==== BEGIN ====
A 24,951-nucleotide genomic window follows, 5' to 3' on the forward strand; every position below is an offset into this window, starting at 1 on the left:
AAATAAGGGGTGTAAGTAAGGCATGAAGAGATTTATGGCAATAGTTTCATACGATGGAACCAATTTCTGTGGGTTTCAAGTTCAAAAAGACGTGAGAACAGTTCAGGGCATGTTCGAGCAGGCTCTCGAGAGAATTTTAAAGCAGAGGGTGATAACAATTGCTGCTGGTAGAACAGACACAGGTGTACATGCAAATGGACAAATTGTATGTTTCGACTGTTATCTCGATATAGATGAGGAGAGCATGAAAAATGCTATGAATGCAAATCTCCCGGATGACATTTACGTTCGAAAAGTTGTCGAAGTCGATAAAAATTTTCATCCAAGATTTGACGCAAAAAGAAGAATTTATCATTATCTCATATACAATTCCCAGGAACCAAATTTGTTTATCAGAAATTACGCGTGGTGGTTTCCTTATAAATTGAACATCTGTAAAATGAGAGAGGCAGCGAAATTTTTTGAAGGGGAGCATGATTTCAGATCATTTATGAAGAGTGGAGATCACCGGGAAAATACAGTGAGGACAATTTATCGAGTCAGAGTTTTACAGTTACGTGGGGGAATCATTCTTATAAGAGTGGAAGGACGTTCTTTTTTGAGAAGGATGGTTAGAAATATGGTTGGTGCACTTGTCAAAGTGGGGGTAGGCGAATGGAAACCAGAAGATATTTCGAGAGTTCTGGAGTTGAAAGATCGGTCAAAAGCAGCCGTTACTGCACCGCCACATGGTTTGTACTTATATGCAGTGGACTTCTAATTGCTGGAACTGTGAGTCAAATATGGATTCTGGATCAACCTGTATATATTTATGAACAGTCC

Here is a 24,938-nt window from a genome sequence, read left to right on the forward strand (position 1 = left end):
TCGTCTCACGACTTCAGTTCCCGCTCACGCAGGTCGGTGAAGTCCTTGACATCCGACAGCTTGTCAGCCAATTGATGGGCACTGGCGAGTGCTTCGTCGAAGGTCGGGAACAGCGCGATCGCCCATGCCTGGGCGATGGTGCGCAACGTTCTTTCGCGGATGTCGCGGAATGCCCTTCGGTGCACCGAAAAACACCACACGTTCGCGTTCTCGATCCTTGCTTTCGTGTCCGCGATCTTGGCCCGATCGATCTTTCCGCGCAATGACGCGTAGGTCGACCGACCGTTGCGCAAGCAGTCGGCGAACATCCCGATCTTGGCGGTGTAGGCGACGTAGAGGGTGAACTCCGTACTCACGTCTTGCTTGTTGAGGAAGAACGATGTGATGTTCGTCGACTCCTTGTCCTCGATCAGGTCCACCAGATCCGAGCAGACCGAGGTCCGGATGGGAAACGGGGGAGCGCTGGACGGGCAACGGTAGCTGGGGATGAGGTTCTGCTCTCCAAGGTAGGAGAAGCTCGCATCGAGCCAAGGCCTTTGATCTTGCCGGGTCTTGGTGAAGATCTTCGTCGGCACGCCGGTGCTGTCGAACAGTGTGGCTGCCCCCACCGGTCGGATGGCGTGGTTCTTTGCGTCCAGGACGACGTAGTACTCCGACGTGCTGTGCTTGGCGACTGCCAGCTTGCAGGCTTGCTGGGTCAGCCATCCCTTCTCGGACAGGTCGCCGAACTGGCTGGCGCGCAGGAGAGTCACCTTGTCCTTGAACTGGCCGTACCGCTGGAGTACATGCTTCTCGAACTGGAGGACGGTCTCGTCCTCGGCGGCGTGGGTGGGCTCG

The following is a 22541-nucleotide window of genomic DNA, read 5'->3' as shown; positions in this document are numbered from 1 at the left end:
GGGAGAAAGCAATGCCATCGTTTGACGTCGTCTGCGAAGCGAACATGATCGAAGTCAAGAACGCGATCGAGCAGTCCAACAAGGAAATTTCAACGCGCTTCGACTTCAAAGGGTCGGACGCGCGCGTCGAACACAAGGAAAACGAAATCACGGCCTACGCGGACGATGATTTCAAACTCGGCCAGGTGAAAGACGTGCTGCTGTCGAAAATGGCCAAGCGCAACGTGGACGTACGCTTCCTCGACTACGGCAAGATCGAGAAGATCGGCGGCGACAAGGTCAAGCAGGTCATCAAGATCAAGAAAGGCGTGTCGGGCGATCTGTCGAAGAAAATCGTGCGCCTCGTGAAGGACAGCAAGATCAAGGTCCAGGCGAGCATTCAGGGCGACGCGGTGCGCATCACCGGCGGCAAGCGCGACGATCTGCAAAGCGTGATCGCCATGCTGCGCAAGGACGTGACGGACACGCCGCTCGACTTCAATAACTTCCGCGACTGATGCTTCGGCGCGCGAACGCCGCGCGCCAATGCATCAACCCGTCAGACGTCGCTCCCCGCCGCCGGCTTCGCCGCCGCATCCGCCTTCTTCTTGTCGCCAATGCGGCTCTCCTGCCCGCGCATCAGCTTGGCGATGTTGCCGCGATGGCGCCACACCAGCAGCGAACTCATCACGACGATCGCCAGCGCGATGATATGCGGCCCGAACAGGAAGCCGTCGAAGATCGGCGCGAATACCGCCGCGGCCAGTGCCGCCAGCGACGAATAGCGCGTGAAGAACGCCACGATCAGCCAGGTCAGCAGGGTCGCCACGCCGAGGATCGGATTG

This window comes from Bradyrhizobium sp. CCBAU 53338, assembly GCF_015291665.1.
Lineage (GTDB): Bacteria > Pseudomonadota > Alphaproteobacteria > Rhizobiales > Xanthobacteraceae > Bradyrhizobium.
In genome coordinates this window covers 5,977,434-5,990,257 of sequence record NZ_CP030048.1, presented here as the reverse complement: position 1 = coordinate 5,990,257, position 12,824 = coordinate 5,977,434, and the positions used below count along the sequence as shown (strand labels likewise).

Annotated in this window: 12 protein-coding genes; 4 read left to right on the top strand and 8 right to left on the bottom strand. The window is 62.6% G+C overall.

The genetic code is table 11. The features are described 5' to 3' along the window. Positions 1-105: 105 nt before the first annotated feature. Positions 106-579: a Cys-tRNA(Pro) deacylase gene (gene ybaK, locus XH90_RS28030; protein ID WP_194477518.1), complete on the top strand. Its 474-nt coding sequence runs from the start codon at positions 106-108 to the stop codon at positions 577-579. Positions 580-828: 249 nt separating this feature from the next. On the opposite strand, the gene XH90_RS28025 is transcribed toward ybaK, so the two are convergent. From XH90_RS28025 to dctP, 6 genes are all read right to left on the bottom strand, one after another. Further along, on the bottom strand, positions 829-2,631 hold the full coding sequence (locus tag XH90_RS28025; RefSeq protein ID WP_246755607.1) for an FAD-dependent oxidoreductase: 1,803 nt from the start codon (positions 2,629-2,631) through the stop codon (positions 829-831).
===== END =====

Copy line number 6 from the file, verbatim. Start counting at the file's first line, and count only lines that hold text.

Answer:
GGGAGAAAGCAATGCCATCGTTTGACGTCGTCTGCGAAGCGAACATGATCGAAGTCAAGAACGCGATCGAGCAGTCCAACAAGGAAATTTCAACGCGCTTCGACTTCAAAGGGTCGGACGCGCGCGTCGAACACAAGGAAAACGAAATCACGGCCTACGCGGACGATGATTTCAAACTCGGCCAGGTGAAAGACGTGCTGCTGTCGAAAATGGCCAAGCGCAACGTGGACGTACGCTTCCTCGACTACGGCAAGATCGAGAAGATCGGCGGCGACAAGGTCAAGCAGGTCATCAAGATCAAGAAAGGCGTGTCGGGCGATCTGTCGAAGAAAATCGTGCGCCTCGTGAAGGACAGCAAGATCAAGGTCCAGGCGAGCATTCAGGGCGACGCGGTGCGCATCACCGGCGGCAAGCGCGACGATCTGCAAAGCGTGATCGCCATGCTGCGCAAGGACGTGACGGACACGCCGCTCGACTTCAATAACTTCCGCGACTGATGCTTCGGCGCGCGAACGCCGCGCGCCAATGCATCAACCCGTCAGACGTCGCTCCCCGCCGCCGGCTTCGCCGCCGCATCCGCCTTCTTCTTGTCGCCAATGCGGCTCTCCTGCCCGCGCATCAGCTTGGCGATGTTGCCGCGATGGCGCCACACCAGCAGCGAACTCATCACGACGATCGCCAGCGCGATGATATGCGGCCCGAACAGGAAGCCGTCGAAGATCGGCGCGAATACCGCCGCGGCCAGTGCCGCCAGCGACGAATAGCGCGTGAAGAACGCCACGATCAGCCAGGTCAGCAGGGTCGCCACGCCGAGGATCGGATTG